This weekend, that of June 18 and 19, marks this year’s Grandma’s Marathon and the Garry Bjorklund Half Marathon in Duluth, Minnesota. And this year, a very unprepared person (yours truly) ran the half marathon.
A year ago, two other people and I decided it would be fun to run the Garry Bjorklund Half Marathon together. Unfortunately, the others were not able to run it with me, so I forged on alone.
While it was hard knowing I might have to tackle the race by myself, the bigger problem stems from my decisions. I had a workout plan and plenty of moral support from friends and family, but even with all of that, I still failed to train as much as I should have. So instead of an incredible first half marathon experience, it was one of (painful) lessons in need of learning.
I could make excuses for why I’m not ready — too busy with work (hardly), not enough time in my day (stop watching Netflix now) and it’s too hot or cold outside (toughen up) — but what it really comes down to is the decision to actually go! Once that decision has been made, it’s all very easy. I never made that decision.
And so today, I ran that race. 13.1 miles. It was long, to be sure. But you don’t pay 90 dollars and then decide to sleep in on race day. So instead of being under the covers at 4 a.m. this morning, I was out of bed, eating a small breakfast in preparation for my big race. Anticipating hot weather, I was more than a little nervous. But luckily, I had found some people to run my first half marathon with, and I knew I would be able to get through it.
I was grueling, though the heat was not as bad as originally thought to be. There were only a small number of hills in the race, which made it a little better. So, this brings us to the main point: running on E. The way I see it, “E” can be interpreted in two different ways.
There is, of course, the expected empty, and in some ways, I ran today’s race on empty. I may have had breakfast this morning, but I did not have the same sure knowledge when it came to long-term preparation for this race. I was running on empty, fueled by the fumes of trainings past. A run here or there does not adequately prepare you for a half marathon. Despite this reality, that’s how I went into it. And despite my aching knees and sore feet, I think it could have been a lot worse than that for all the training I didn’t do.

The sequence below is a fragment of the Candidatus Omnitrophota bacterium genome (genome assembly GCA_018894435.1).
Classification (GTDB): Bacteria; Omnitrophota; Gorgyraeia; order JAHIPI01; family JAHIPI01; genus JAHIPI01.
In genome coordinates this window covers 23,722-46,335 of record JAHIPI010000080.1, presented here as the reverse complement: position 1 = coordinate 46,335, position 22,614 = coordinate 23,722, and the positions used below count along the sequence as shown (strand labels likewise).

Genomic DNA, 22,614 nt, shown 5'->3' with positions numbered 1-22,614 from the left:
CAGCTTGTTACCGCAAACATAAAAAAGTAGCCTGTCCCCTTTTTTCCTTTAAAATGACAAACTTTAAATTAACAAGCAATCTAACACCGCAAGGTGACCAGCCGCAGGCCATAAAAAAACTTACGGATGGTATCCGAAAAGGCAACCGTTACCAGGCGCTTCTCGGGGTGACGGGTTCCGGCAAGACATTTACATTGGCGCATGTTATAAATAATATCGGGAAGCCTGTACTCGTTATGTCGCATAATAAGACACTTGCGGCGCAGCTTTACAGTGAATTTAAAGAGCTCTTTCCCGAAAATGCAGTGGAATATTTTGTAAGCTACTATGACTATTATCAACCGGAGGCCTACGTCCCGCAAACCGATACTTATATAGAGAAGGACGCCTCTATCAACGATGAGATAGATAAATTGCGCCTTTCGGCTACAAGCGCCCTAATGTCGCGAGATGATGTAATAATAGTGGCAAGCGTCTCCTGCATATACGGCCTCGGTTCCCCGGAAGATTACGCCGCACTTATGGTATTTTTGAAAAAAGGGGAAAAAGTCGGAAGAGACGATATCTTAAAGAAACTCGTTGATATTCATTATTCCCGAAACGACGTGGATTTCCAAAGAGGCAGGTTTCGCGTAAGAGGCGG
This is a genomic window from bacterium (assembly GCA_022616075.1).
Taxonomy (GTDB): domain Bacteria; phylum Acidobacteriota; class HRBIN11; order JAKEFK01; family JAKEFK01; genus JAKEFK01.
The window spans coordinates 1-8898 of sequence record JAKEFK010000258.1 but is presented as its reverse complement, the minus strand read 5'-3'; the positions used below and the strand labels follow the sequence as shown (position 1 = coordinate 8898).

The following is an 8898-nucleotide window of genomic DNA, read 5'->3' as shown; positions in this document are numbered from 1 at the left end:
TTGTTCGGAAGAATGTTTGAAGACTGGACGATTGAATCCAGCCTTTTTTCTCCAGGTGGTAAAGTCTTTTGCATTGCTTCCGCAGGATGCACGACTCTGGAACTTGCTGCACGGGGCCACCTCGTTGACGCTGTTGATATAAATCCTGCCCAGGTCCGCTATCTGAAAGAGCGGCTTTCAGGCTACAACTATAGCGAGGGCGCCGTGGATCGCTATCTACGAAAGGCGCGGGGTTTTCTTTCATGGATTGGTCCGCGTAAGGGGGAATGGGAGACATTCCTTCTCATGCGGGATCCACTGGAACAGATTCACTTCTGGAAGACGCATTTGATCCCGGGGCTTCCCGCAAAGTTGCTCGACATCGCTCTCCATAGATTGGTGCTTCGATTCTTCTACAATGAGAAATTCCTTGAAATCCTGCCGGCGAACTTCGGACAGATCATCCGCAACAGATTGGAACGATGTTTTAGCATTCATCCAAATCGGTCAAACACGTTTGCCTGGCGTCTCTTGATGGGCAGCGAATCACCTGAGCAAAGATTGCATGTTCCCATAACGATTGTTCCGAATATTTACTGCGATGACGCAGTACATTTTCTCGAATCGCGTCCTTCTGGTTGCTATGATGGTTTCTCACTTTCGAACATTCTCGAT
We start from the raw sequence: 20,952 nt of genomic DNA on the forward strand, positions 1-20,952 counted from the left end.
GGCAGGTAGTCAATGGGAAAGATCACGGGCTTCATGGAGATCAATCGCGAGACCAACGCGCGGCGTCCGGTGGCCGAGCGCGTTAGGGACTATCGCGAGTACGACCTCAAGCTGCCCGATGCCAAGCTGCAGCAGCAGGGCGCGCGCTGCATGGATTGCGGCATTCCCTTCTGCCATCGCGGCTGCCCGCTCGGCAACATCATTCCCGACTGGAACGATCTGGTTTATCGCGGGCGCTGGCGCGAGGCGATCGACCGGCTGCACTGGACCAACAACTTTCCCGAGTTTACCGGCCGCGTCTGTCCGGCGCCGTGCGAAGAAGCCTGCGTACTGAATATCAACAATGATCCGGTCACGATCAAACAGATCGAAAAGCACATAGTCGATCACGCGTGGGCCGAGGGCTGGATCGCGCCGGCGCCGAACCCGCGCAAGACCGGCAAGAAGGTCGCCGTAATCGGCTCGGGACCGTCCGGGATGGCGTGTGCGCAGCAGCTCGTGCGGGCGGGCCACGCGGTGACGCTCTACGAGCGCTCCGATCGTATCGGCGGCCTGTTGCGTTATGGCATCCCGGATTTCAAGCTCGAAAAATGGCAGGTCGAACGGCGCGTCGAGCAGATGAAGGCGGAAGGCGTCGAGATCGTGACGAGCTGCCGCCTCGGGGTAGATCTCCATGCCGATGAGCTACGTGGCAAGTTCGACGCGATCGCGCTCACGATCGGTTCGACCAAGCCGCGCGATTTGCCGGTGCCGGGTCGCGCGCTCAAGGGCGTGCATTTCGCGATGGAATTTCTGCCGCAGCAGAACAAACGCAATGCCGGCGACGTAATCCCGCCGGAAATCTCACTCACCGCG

Then you have the other way of looking at it, running on euphoria, enthusiasm and endorphin. All three words seem synonymous in this case. I felt a euphoria to be out running at 6:15 a.m. this morning, seeing a sky that most usually sleep through. I was enthusiastic about successfully completing my first half marathon. Then when it comes to endorphin, those naturally kicked in around mile seven, knowing I was halfway done and feeling decent. It really wasn’t as painful as I thought it would be.
In reality, running on E boils down to perspective, as most situations in life do. I may have been running without adequate preparation, but I was also running on life’s high, that natural excitement that comes when you know you are doing something you love. I think I will gladly run on E(nthusiasm) again.